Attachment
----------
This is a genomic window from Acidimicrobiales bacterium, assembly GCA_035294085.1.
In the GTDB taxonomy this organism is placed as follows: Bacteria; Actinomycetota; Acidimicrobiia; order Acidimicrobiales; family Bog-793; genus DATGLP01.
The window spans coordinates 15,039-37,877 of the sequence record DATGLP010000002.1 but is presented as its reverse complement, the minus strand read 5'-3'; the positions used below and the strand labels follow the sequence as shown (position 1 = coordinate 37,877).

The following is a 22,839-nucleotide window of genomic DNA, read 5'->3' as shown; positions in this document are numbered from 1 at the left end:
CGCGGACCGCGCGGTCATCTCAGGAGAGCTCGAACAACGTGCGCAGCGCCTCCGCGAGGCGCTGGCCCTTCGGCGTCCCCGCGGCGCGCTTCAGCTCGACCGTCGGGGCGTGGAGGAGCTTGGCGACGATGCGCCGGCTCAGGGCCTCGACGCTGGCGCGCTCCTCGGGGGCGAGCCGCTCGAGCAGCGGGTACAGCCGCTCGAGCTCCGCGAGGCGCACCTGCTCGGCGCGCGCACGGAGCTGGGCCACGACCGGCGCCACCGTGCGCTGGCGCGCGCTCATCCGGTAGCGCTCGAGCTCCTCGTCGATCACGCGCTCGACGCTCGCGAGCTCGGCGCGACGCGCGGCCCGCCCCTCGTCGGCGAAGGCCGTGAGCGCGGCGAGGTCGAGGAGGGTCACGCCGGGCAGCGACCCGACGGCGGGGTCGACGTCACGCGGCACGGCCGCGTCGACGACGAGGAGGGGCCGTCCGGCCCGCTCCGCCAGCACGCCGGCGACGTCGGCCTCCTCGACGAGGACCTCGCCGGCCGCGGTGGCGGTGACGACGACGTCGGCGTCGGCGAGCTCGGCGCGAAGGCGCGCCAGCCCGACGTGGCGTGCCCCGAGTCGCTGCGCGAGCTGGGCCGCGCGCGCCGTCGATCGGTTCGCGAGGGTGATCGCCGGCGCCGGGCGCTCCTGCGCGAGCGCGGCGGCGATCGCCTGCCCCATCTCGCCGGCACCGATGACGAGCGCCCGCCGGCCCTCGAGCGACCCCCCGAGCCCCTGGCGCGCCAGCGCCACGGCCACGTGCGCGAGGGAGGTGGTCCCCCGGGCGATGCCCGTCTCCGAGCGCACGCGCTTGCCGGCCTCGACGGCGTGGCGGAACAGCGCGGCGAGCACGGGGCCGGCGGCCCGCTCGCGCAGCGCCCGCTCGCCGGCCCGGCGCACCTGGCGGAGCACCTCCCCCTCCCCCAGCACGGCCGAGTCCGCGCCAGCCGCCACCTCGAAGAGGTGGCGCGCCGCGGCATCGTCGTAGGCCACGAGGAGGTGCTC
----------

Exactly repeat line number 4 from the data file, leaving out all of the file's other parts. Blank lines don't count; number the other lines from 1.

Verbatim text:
The following is a 22,839-nucleotide window of genomic DNA, read 5'->3' as shown; positions in this document are numbered from 1 at the left end: